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Talk to kids about race, experts say. Here’s how to start

Dr. Natalie Cort said kids start forming racial biases as early as age 3.
Dr. Natalie Cort said kids start forming racial biases as early as age 3.Natalie Cort

Right now, the nation is riveted by protests and calls for action following the killings of Black Americans George Floyd, Breonna Taylor, Ahmaud Arbery, and so many others. Kids, like the rest us, are paying attention.

Two psychologists weighed in on how — and why — parents should engage with children about racial injustice in the current moment and beyond. Both experts believe every household should address the issue early and often. Because proactive anti-racism requires more than one discussion. In fact, research shows kids begin to form negative racial biases as early as age 3, according to Dr. Natalie Cort, a psychology professor at William James College. By age 11, she said, these perspectives are “crystallized.”

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For parents who haven’t addressed racism with their children, the current events provide an opening. “If you haven’t yet had explicit conversations about race with your kiddos, this moment offers you a really clear opportunity to start,” Cort said. Here are a few pointers for parents of all racial backgrounds.

◼️ Before you begin, self-assess your mental readiness for the conversation, advised psychologist and Boston Arts Academy dean of health and wellness Dr. Charmain Jackman. “If you’re uncomfortable, kids are going to pick up that this isn’t a safe topic to talk about,” she said.

◼️ Approach conversations about race the same way you would other difficult topics, like sex, divorce, or death. “Don’t emphasize it more or less,” Jackman said.

◼️ Connect the thread between racial equity and basic ideas of right and wrong, especially with younger kids, Cort said.

◼️ If you’re talking about death, make sure children can attach the concept to something tangible in their own lives, Jackman said. “It’s important for kids to have a frame of reference,” she explained. “You could connect the death of George Floyd with a funeral or the passing of a loved one.”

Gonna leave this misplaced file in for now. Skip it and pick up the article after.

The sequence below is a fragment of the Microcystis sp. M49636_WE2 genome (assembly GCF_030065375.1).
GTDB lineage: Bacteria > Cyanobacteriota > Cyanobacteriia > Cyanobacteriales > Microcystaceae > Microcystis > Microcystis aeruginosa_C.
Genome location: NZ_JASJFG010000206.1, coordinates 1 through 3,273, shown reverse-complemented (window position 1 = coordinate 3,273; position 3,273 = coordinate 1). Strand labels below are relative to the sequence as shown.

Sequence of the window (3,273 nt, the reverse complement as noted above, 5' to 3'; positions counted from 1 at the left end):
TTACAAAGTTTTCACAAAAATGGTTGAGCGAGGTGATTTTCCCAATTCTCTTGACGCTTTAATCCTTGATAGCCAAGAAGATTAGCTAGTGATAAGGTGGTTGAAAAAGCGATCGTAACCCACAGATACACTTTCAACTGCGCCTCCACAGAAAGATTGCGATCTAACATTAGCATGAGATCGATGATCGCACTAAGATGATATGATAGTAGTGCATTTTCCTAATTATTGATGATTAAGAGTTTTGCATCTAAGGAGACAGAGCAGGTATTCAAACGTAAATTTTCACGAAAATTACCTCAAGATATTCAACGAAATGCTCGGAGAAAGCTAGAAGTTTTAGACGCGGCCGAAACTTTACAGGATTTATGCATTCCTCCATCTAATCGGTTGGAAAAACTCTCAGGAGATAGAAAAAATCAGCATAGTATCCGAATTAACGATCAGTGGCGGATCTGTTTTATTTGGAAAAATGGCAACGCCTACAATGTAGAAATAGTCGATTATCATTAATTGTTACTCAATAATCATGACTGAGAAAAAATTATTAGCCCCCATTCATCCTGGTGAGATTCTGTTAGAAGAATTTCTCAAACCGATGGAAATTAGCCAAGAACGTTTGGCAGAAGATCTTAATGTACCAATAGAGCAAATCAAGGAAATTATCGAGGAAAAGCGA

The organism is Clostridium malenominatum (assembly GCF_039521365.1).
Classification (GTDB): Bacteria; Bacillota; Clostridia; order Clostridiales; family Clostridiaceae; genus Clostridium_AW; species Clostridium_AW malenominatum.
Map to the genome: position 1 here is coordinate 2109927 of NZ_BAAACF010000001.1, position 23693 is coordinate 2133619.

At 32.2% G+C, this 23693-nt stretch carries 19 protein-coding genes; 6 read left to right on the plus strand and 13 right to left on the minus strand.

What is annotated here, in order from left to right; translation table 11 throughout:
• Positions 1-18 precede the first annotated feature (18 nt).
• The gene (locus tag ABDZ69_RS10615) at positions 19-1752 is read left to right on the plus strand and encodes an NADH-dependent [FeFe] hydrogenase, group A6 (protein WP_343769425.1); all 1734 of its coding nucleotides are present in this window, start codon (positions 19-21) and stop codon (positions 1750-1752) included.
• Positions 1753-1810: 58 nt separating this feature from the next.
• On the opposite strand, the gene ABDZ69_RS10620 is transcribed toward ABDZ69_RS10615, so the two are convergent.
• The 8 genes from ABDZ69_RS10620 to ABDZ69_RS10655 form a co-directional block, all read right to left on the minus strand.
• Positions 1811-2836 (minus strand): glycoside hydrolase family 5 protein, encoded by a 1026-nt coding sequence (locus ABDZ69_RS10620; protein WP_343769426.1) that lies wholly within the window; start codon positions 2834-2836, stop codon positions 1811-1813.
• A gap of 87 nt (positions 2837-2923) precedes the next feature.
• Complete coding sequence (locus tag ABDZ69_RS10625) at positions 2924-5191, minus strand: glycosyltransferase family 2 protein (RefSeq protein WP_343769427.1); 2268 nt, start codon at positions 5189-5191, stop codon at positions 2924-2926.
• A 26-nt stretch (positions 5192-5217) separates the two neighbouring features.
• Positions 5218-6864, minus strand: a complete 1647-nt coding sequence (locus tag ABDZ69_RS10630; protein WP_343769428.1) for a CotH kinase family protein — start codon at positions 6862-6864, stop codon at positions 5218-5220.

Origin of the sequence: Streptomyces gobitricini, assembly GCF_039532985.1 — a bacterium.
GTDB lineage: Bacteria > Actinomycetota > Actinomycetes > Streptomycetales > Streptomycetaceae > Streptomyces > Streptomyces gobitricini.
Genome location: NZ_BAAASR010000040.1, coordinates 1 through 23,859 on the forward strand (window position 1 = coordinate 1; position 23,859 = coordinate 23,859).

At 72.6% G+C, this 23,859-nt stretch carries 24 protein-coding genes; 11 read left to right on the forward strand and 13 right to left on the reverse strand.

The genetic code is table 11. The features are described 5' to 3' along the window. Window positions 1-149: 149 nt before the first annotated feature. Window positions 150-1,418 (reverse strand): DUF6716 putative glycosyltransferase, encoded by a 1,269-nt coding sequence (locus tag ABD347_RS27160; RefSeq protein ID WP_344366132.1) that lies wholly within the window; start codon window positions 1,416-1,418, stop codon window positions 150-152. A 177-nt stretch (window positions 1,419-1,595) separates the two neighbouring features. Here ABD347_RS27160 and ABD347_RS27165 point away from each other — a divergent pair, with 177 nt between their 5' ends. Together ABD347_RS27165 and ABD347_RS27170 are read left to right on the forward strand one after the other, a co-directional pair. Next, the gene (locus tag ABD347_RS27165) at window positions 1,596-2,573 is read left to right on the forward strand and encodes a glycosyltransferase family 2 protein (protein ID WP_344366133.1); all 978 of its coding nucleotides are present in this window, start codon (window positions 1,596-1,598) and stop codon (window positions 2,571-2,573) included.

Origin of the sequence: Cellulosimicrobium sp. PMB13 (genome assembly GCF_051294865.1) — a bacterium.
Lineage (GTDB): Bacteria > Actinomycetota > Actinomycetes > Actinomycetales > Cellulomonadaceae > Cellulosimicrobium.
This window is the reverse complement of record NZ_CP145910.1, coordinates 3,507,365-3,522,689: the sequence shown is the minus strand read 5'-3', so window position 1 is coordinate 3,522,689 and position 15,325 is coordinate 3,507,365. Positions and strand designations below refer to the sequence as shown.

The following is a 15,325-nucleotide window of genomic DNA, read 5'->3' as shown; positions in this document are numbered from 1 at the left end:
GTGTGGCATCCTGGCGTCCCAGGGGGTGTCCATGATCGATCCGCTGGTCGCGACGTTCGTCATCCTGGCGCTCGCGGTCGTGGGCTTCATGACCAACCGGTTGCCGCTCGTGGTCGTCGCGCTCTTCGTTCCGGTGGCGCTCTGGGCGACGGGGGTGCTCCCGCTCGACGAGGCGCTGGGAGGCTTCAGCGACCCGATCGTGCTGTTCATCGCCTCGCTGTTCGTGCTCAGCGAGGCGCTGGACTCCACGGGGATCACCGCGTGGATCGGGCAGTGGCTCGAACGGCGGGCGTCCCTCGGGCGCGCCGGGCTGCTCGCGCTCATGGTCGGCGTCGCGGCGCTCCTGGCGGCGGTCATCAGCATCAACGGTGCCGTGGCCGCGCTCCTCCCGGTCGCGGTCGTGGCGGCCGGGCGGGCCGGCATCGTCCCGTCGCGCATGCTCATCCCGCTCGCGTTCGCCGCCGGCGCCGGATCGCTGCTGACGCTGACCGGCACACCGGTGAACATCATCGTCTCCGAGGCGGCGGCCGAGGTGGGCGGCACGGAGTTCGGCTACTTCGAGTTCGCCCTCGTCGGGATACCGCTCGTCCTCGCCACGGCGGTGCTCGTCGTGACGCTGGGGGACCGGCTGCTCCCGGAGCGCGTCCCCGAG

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◼️ Stop for questions often, the experts agreed. And if you don’t have the answer, research it with your child.

◼️ Adjust your level of detail for the child’s age group, Jackman said. “If it’s too much,” she said, “it’s just not fair to them.”

◼️ Black parents, prepare to be let down by children’s conclusions about themselves even if you actively try to break racial barriers, Cort said. “You also need to be able to mourn and grieve the fact that you will one day have to hear your little one say something negative, like ‘I don’t like my kinky hair,' ” Cort explained. ”Even when you do everything, some of this toxicity will seep through, and it’s going to break your heart."

◼️ And most importantly, make it clear you are willing and able to speak about race again and again. “We must repeatedly let our child know that we are capable of having the conversation,” Cort said. “All the time.”

Dr. Charmain Jackman suggests approaching race just as you would other difficult topics, like sex, divorce, or death.
Dr. Charmain Jackman suggests approaching race just as you would other difficult topics, like sex, divorce, or death.KEVIN THAI @ THREE CIRCLES STUDIO

How can parents proactively practice anti-racism in their households on a day-to-day basis? Cort and Jackman have some advice.

◼️ Start by making sure children’s books, dolls, and toys are racially diverse, Jackman recommended. The same goes for the magazines, novels, and television shows kids consume.

◼️ For parents of all races, it’s important to deliberately affirm Black children — whether or not they’re your own kids, Cort said. “If I’m a white mom, I need to be saying things like ‘Oh my God, her brown chocolate skin is gorgeous,’ ” she explained. “I need to be giving counter messages as explicitly as possible.”

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◼️ Create a diverse friend group for yourself, Cort said. Research shows that for every 91 white friends a white person has, they have one Black friend, she said.

◼️ Check in on the makeup of teachers and administrators at your children’s schools — and advocate for a diverse staff, Jackman said.

Diti Kohli can be reached at diti.kohli@globe.com or on Twitter at @ditikohli_.